We are a commune of inquiring, skeptical, politically centrist, capitalist, anglophile, traditionalist New England Yankee humans, humanoids, and animals with many interests beyond and above politics. Each of us has had a high-school education (or GED), but all had ADD so didn't pay attention very well, especially the dogs. Each one of us does "try my best to be just like I am," and none of us enjoys working for others, including for Maggie, from whom we receive neither a nickel nor a dime. Freedom from nags, cranks, government, do-gooders, control-freaks and idiots is all that we ask for.
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Thursday, March 4. 2010
I see that George Will wrote a piece, The Basement Boys -The making of modern immaturity, which echoes the themes I mentioned in my post this week, Are men "naturally" monogamous?
Will wearily concludes:
Alas, Will makes the common error of associating years with psychological maturity and strength of character. I have known plenty of mature 18 year-olds - even 16 year-olds, and plenty of infantile 75 year-olds.
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Tiger is kind of an outlier --by and large his generation is more mature that its parental. And even Tiger is mature in his profession --what he's done takes a dedication anything but childish. He just has the celebrity glitch.
I used to complain to my therapist about those who frustrated me by saying they didn’t act like adults. She corrected me, IIRC, that adulthood is merely physical maturity. Awareness of the distinction is perhaps a marker of psychological maturity. :-)
“Infantile” seems to cut more closely to what I wanted to express. It almost necessarily is limited to behavior instead of stature. Most of those who frustrate me are probably more “adolescent” than infantile, but maybe that’s a physical measure, too.
I have known many adult men (women too)who continue to behave like 8 year olds. It is too bad , especially for me, I married one of them.
Sometimes Will makes sense, sometimes he just mails it in. This particular article has some issues. Playing electronic or other games at a sports bar is hardly an indication of perpetual, or even acute, immaturity. I'm not partial to that stuff myself but I certainly have engaged in it and know MANY other men who thoroughly enjoy such things and the vast majority of us would gladly stack our "mature males, husbands, and fathers" bonyfeets up against anyone of any generation.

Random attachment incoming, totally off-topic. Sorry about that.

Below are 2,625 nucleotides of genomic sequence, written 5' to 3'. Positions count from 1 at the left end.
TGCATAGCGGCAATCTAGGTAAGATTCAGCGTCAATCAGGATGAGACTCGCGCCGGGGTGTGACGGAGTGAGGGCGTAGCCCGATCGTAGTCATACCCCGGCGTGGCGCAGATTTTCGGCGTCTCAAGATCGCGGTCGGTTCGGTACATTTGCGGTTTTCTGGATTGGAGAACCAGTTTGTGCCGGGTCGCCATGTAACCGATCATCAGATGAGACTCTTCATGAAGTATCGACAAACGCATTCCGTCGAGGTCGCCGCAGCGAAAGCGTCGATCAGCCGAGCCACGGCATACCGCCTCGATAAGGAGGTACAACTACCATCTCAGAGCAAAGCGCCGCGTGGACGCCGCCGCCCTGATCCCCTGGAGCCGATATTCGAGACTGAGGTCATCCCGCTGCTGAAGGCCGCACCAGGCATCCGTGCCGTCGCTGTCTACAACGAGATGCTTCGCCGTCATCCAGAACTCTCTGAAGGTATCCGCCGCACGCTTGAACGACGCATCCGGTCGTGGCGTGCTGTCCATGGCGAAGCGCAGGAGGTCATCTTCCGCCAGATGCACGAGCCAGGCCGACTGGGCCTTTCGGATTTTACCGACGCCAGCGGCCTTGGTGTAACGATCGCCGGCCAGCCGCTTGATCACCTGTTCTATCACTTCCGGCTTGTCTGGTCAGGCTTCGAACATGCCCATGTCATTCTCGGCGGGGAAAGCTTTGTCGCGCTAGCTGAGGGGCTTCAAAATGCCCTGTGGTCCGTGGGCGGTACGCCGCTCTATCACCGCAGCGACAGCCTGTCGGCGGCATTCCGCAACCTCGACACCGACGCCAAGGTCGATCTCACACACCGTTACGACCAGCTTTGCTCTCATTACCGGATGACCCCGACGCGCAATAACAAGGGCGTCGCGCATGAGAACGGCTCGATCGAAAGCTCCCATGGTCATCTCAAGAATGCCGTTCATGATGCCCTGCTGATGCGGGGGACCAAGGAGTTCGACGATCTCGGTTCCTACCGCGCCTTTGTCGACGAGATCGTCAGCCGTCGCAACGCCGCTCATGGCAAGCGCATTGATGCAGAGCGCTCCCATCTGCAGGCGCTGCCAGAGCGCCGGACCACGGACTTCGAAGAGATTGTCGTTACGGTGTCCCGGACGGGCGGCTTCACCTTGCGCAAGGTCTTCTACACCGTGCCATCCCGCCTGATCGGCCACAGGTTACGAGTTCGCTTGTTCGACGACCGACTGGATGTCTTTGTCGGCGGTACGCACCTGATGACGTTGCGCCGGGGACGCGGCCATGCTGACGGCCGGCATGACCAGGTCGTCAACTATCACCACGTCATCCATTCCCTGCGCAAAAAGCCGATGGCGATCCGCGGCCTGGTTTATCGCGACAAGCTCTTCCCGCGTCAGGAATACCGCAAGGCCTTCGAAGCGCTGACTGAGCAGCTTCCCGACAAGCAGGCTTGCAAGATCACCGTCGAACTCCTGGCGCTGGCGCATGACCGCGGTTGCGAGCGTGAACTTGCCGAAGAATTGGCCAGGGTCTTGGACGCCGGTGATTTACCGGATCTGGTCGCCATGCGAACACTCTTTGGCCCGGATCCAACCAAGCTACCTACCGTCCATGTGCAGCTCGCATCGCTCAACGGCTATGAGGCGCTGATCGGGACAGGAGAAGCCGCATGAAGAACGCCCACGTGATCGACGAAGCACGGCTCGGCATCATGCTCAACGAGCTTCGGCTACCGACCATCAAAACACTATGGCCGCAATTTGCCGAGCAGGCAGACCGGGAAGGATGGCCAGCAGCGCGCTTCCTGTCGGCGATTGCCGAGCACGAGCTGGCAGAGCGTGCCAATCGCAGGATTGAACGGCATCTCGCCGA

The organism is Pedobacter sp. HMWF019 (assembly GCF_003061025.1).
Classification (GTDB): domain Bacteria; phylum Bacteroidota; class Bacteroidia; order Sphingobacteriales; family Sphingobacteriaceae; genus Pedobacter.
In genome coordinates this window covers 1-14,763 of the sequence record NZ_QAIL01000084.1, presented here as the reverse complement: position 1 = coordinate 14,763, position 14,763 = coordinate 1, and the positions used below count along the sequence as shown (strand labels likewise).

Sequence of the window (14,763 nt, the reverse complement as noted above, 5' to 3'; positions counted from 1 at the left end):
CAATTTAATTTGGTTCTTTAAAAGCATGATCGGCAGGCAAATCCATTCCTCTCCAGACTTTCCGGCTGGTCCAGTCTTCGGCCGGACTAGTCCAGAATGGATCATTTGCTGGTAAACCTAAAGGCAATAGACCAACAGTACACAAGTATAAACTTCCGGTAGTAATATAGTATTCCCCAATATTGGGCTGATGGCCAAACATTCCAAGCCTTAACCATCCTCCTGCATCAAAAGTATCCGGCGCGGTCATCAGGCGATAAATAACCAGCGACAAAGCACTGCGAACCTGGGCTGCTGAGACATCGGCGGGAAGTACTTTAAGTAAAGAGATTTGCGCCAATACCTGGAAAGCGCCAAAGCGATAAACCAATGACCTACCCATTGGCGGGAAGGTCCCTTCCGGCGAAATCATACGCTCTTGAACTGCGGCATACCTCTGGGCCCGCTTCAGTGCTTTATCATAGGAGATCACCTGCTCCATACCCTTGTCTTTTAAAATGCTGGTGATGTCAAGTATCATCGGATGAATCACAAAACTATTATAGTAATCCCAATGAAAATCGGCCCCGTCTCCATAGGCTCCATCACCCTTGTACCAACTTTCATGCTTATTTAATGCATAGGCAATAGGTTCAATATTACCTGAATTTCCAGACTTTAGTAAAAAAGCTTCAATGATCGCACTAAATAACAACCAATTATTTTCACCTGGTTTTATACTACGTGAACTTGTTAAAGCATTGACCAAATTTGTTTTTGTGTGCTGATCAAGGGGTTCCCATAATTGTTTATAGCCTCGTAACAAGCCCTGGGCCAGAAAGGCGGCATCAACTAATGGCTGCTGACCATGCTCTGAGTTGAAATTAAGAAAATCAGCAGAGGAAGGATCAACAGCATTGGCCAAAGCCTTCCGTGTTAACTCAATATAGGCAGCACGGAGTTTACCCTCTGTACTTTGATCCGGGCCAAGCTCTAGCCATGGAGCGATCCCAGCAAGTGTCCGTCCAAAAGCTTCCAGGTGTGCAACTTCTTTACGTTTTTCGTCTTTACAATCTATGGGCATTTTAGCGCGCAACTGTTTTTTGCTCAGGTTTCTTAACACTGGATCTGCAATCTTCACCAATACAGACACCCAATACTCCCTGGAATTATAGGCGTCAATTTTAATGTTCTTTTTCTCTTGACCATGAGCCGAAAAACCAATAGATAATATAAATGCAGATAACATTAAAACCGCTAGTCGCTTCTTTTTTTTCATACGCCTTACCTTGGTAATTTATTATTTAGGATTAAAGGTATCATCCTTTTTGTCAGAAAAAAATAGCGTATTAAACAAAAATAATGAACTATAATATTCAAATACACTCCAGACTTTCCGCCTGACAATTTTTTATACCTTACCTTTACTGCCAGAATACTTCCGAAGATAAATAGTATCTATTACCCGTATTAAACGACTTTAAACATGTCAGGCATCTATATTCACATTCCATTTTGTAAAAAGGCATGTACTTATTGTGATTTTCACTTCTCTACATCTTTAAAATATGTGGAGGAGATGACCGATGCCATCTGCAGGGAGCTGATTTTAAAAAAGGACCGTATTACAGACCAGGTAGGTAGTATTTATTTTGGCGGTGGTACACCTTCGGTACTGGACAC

And, really, WTF have Rolling Stones playing Satisfaction at the Super Bowl got to do with anything? Can't pin that choice on anyone other than whoever the heck made it. My wife enjoyed that performance far more than I did (well, truth be told, I'm not much of a Stones fan).
Dr. Bliss, I'm unfortunately wont
to catch typos perhaps writers don't;
your 'George Will' at the open
drops the 'r', leaves me hopin'
right you Will so confuse me it won't
I once heard expressed that 25 was the new 18.... (I left home at 18 for the U.S.N. and really never went back to live.) I hear from friends and colleagues about their "adult" children living at home until 25, 28, 30 years because its just too expensive to live out there. I'm sorry, I just have no sympathy. I lived in a "group' home sharing a place with two other guys for awhile, but that doesn't seem to be a solution for these kids that still need their mommies to do their laundry and cook for them. I made it abundantly clear to my boys that once the graduated high school they were expected to be on their own (and with some slack in the timing did so). I even had my wife tell me "Well, I'M not the one who kicked your son out!" I just said yep. Someone had to be the adult in the family. (and both my boys live on their own, in houses with mortgages, and decent paying jobs). I attribute that to the incentive I gave them to BE independent.
So I had very little empathy for my buddy here that had his 30yo unwed daughter with 12yo grandson still sponging off mom and dad. When he finally grew a pair and moved her into her own place, wonders of wonders, where she was always perpetually broke, now found that she had the cash to pay for her own place. Well, she doesn't buy as many clothes and gets her groceries at Pack-n-Save rather than Albertsons, but she is becoming independent.